Driving with a mental health disorder: What do the California state laws say?

According to California law, the California DMV is authorized to examine if a driver has “any disorder or condition that might interfere with the alertness, strength, physical coordination, agility, judgment, attention, knowledge, or skill necessary to safely operate a motor vehicle.” What some might not know is that this does not only apply to medical conditions, but mental health conditions as well.

The types of mental health issues that usually cause the DMV to reexamine a driver include bipolar disorder, anxiety, depression, schizophrenia, post-traumatic stress disorder, or a chemical dependence of some sort. In the case of some older drivers, Alzheimer’s disease or dementia is also something the DMV has viewed as a cause to revoke driving privileges.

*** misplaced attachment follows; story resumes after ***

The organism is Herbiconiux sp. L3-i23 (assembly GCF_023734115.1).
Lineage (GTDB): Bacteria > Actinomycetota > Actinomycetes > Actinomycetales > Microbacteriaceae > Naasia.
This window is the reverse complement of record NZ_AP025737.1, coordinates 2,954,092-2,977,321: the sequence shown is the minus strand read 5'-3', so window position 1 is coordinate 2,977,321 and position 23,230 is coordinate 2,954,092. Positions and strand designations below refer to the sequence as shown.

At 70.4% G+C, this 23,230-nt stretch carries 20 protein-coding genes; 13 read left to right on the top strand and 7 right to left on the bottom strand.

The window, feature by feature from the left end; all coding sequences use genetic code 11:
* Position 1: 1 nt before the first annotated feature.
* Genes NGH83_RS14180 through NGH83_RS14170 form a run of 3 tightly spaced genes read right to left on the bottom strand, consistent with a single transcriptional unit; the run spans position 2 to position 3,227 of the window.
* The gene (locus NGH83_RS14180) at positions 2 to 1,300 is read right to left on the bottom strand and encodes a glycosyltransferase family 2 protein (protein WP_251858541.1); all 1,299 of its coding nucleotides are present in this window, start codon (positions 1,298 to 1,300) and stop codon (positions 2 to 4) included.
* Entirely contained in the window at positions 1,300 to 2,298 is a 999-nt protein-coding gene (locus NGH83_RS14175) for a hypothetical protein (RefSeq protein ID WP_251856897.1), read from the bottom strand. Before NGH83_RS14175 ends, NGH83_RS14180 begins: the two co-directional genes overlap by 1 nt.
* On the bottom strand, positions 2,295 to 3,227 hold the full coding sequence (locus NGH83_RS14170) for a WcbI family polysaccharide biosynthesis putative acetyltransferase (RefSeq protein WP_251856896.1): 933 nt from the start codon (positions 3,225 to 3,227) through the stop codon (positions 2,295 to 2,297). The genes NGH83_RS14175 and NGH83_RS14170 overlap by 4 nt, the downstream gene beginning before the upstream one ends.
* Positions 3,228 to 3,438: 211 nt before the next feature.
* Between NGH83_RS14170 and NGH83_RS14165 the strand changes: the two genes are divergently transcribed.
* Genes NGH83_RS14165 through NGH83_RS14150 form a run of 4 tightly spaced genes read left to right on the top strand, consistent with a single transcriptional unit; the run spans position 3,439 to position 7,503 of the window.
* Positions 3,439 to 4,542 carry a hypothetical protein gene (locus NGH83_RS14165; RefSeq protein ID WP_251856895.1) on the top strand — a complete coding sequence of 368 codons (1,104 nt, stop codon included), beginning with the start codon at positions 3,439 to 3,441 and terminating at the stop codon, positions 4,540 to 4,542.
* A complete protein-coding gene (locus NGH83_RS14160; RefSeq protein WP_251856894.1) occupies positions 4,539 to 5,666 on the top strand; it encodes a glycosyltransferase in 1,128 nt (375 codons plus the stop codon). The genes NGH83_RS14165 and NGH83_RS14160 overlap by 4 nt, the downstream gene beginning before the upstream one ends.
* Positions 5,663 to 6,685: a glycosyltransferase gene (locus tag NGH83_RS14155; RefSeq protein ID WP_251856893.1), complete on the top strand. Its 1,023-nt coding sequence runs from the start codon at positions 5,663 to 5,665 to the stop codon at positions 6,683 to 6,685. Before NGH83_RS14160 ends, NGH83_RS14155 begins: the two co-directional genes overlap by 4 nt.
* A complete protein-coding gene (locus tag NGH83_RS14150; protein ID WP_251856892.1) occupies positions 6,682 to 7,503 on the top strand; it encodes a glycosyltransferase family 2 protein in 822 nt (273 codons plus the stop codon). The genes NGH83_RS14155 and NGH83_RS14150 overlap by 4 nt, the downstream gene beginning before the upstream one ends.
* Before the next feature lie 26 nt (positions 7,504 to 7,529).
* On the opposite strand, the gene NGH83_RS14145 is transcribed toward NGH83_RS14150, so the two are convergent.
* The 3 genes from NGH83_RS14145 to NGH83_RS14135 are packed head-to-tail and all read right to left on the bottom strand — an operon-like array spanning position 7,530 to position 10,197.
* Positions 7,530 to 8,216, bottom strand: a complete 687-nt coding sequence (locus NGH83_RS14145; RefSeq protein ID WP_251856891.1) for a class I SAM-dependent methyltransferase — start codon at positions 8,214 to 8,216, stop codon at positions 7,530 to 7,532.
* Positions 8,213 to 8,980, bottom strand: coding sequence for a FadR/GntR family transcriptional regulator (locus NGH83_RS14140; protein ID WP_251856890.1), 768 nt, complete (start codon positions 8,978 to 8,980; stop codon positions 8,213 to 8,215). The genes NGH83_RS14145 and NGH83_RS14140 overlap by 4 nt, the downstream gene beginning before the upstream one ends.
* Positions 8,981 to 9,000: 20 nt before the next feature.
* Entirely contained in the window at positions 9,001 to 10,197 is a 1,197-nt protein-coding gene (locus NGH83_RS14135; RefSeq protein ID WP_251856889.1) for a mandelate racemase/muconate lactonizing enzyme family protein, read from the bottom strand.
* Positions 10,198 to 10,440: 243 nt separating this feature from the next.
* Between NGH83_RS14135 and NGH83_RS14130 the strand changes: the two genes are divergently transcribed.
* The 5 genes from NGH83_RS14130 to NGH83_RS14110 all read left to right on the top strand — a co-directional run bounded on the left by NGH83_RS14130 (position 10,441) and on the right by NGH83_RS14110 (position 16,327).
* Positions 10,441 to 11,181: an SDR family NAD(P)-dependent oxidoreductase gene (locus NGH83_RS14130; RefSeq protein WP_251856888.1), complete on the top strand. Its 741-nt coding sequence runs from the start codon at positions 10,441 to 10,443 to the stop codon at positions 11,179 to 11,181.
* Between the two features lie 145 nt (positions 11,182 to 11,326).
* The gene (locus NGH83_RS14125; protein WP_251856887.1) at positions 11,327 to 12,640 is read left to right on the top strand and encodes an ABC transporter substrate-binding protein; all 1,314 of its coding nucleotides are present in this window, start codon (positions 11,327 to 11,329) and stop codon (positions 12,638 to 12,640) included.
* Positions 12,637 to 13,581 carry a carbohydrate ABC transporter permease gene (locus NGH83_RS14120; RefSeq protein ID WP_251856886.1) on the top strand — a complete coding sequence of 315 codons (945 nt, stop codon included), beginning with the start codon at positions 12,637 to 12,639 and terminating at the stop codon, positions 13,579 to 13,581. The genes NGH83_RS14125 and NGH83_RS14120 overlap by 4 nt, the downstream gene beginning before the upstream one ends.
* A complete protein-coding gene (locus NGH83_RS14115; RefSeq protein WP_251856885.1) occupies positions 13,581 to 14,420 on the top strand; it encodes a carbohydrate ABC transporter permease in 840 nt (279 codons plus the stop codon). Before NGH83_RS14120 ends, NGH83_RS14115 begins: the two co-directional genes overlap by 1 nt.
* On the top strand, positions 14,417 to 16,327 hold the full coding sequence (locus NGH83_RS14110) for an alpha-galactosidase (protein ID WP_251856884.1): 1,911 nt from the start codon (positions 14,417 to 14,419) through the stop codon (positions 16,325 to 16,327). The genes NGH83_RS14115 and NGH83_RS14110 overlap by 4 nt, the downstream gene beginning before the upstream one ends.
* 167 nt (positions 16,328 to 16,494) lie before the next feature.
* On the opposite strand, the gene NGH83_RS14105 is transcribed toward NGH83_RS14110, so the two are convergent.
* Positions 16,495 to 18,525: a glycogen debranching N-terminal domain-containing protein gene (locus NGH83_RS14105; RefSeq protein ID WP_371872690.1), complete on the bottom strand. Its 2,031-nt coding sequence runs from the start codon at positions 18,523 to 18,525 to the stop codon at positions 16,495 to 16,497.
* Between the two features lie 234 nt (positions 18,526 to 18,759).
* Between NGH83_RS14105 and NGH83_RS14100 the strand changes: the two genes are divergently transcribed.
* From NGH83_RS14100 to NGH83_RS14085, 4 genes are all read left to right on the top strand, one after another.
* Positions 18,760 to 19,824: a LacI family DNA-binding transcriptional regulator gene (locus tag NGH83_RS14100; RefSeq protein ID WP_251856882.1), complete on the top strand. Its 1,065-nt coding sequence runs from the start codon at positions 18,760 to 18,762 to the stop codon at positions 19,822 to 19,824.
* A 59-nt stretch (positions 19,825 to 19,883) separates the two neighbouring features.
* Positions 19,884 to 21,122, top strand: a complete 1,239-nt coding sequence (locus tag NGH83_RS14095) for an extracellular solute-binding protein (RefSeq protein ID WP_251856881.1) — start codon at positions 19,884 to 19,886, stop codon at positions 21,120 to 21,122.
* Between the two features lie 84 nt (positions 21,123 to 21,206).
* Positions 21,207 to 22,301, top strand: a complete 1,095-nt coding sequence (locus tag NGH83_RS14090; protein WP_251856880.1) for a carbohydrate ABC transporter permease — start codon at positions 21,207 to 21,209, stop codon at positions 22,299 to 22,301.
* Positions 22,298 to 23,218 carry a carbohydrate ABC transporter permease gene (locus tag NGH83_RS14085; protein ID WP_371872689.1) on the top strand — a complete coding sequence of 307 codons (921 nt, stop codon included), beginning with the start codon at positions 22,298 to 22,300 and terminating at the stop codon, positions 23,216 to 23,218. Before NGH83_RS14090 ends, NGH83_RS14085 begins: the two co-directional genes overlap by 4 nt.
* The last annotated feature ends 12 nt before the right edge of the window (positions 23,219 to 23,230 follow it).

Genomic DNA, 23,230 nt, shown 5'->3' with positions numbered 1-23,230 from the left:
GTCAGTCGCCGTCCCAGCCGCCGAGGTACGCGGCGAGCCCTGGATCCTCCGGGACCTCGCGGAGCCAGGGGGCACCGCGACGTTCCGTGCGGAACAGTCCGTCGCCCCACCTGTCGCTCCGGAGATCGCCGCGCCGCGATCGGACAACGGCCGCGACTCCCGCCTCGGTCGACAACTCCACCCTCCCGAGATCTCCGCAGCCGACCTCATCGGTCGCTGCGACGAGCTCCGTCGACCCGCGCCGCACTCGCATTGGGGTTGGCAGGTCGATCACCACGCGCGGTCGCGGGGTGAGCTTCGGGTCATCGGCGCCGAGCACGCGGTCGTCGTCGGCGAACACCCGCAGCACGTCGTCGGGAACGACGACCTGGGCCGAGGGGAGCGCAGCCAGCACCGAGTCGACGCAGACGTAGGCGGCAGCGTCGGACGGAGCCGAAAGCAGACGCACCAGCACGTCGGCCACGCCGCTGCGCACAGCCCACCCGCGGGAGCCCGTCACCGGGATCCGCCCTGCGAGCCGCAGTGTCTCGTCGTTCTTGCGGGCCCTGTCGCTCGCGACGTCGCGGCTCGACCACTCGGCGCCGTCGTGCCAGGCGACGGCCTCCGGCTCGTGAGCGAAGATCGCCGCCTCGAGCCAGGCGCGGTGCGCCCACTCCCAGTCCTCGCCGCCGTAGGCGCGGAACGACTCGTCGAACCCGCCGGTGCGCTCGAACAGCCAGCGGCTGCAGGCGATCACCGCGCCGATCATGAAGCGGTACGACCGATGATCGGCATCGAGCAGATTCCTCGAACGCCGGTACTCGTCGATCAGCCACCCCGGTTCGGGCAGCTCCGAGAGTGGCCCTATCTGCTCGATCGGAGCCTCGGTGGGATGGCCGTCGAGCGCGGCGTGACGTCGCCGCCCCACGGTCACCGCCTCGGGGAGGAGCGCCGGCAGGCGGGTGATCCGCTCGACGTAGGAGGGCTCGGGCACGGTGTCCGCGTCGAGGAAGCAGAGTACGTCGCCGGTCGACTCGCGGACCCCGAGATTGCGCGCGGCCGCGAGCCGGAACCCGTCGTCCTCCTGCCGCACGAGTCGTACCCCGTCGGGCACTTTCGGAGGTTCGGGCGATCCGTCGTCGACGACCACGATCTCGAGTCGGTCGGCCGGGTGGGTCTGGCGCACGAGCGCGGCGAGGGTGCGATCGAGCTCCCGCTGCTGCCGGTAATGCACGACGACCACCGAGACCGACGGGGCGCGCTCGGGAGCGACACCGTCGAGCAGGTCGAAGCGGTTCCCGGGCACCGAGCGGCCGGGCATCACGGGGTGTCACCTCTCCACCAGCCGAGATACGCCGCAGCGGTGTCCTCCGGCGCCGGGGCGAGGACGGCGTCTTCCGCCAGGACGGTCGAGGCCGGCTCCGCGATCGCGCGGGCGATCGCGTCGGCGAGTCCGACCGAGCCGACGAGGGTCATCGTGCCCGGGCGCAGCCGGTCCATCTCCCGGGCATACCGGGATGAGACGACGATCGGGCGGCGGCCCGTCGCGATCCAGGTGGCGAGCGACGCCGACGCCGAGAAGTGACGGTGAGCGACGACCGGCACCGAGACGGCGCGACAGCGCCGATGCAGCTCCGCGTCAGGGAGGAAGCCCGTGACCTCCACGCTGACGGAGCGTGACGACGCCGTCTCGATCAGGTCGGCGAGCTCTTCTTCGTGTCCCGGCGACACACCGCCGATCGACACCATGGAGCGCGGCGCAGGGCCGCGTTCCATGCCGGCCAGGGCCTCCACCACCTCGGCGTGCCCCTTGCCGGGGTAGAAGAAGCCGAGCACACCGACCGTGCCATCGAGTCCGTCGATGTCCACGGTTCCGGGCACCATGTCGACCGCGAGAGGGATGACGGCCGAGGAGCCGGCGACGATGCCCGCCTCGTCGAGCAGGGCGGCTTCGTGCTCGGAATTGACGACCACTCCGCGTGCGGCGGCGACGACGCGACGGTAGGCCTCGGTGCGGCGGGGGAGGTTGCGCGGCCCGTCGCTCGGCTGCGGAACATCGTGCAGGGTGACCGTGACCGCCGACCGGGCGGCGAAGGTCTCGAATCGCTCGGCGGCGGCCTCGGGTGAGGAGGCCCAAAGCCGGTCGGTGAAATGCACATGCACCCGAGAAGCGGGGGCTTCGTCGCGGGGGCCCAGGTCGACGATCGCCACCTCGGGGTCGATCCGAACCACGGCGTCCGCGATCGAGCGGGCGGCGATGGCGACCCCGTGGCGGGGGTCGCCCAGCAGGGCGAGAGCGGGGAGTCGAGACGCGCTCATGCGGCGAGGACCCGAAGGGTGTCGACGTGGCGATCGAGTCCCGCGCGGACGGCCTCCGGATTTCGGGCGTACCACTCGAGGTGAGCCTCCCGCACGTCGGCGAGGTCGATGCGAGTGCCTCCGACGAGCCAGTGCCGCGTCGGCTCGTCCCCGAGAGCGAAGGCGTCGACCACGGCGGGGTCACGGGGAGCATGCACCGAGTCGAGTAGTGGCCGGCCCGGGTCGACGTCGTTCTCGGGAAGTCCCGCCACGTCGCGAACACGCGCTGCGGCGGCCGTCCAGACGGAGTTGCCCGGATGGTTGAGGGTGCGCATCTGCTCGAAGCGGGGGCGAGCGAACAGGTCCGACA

Doctors are required by law to disclose any disorders their patients have that may impair their ability to drive safely. If you have a friend or family member with a condition that might make them an unsafe driver, you are also allowed to submit a confidential report about their condition to the DMV.

If you have a mental health disorder that has been reported to the DMV, there are a few things that can happen. The DMV might decide there is not enough evidence you are an unsafe driver, or they can schedule a reexamination appointment to assess your suitability for driving. If they decide to suspend your license, you are allowed to ask for an administrative hearing to present your case for reversing their decision. If your case is successful, your license will be returned.